At the Members’ Meeting in National Harbor I was pleased to see the general interest and engagement on publication matters. Last December, in a message from the chair, I informed you about the details of the agreement that we made with Elsevier regarding Icarus and the formation of a Publications Subcommittee. That Subcommittee has assembled a survey that we would like you to take.
Shortly, you will be sent a link from the AAS SurveyMonkey account inviting you to take the survey. I encourage you to take some of your time to respond so that the DPS Committee can get a strong sense of your ideas and desires regarding our strategy for planetary publication matters and how it might evolve in the future.
The Publications Subcommittee has written up a brief overview and background for the survey that you can find below. Look for the survey coming in the next couple of days.
Jason W. Barnes
Academic Press first published Icarus in 1962. The DPS was formed in 1970, and became affiliated with Icarus in 1975. Since Icarus was published for more than a decade before DPS involvement, the intellectual property that is Icarus originated under Academic Press. Harcourt acquired Academic Press in 1969, which was in turn purchased by Reed Elsevier in 2000; Elsevier now publishes Icarus.
The fact that the DPS does not own the primary journal in which its members publish, review, and edit the content is very different from the DPS’s parent organization, the American Astronomical Society, which owns the Astrophysical Journal, the Astronomical Journal, etc. Some similar scholarly societies own and operate journals (e.g. the American Geophysical Union publishes JGR and GRL).
The Division was happily associated with Icarus for many decades, but the Internet has changed perspectives on academic publishing. A part of the process that came under scrutiny was the retention of copyright by the publishing companies. This scrutiny and analysis gave rise to the Open Access movement about a decade ago. Issues about Open Access have been raised in past DPS Members meetings, but no consensus was arrived at.
Changes for NASA-Funded Research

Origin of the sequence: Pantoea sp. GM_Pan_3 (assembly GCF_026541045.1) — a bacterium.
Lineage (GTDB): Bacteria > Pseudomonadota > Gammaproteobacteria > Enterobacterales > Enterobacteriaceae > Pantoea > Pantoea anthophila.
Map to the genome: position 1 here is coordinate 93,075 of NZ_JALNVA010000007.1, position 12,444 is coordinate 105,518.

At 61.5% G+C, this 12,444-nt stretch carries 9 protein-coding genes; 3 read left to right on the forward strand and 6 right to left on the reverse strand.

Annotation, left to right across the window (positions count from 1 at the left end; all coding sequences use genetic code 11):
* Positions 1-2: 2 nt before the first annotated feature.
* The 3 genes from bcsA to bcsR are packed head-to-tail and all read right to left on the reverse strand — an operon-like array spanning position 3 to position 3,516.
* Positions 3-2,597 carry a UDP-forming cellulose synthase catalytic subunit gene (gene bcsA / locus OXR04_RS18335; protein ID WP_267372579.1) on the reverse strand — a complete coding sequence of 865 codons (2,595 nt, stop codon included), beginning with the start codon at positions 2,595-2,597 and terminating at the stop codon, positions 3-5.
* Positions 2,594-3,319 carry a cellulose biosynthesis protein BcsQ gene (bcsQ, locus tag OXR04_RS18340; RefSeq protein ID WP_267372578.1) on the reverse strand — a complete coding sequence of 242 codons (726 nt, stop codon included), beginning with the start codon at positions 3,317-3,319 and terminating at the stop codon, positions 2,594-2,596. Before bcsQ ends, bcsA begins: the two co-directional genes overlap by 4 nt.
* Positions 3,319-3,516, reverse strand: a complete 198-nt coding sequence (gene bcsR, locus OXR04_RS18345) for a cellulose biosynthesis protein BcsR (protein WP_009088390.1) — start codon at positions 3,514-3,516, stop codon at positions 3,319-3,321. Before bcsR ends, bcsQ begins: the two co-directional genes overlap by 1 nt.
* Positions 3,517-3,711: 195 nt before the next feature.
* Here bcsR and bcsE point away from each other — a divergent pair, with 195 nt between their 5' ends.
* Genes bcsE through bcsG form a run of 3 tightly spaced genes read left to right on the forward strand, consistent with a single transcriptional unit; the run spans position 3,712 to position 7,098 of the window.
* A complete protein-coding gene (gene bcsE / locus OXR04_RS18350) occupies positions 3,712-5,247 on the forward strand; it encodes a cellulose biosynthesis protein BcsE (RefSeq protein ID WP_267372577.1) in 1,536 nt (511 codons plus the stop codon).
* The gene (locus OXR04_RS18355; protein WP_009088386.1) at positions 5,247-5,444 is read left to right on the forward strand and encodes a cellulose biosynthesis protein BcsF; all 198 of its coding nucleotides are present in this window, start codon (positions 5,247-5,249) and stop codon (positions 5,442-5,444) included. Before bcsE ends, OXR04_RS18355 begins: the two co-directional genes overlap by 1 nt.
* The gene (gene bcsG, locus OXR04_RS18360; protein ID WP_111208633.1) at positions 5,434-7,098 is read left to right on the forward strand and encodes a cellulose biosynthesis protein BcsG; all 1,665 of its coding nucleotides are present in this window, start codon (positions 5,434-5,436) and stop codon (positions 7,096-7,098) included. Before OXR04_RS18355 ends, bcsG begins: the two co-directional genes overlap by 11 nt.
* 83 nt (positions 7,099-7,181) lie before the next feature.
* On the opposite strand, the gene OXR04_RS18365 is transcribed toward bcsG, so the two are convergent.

NASA plans to adopt a policy requiring papers and research based on NASA-funded research to be deposited in a publicly accessible NASA online archive within one year of publication.
How does that impact Icarus papers? Well, it depends. If all authors of a paper are civil servants, then Elsevier can’t (and doesn’t now) claim copyright of the paper, and it can be easily and legally submitted by its authors to this new NASA archive. But if even one author of an Icarus paper is not a civil servant, then the copyright must be transferred to Elsevier, which then owns it and it cannot legally be deposited in NASA’s archive. Elsevier’s solution is for the author to pay an Open Access fee (currently $2,750) making the published article Open Access under an author-selected Creative Commons license so that it can now be legally placed in the NASA archive. This is an extra publication cost, but the ROSES-2015 and 2016 documents indicate that Open Access fees, like page charges, may be included in proposals as allowable charges on a grant, so should be requested in future proposal budgets.
The Committee Contemplates
By 2011, the DPS Committee felt that its relationship with Icarus should be re-evaluated, especially regarding what more the DPS could get out of its connection with Icarus, so discussions were started with Elsevier, which sparked discussion about the more general nature of the relation of the Division to scientific publishing. Soon, knowledge of the Open Access movement and its impact on publishing was more widespread among the Committee and DPS members in general.
Beyond Open Access issues, there are concerns about Elsevier’s actions on the global stage that seemed to prioritize Elsevier profits over scholarship. Elsevier desired to control more of the editorial process than they had traditionally done with Icarus. Beyond that, the DPS Committee contemplated how the Division might benefit if it had more ownership and control of our scientific journal.
2015 Agreement with Elsevier
The Committee had much information but it was unclear what course should be taken, so it decided not to make any bold moves. The DPS would stay with Icarus for the time being and sign an agreement with Elsevier effective October 1, 2015. The agreement automatically renews every three years, if neither party objects.
During the last year, the DPS Committee was concerned about its relationship with Elsevier and seriously considered the implications and possibilities of ending the relationship. But it did not feel that it had a sufficient sense of the membership’s concerns to make that decision or navigate between various options in the wake of such a decision.
DPS members have voiced concern about our relationship with Elsevier over the years, but in order for the Committee to chart a way forward, they must feel confident about the sense of the membership at large, and that is why you will be receiving an invitation to take a survey that covers these topics, please respond and let your voice be heard.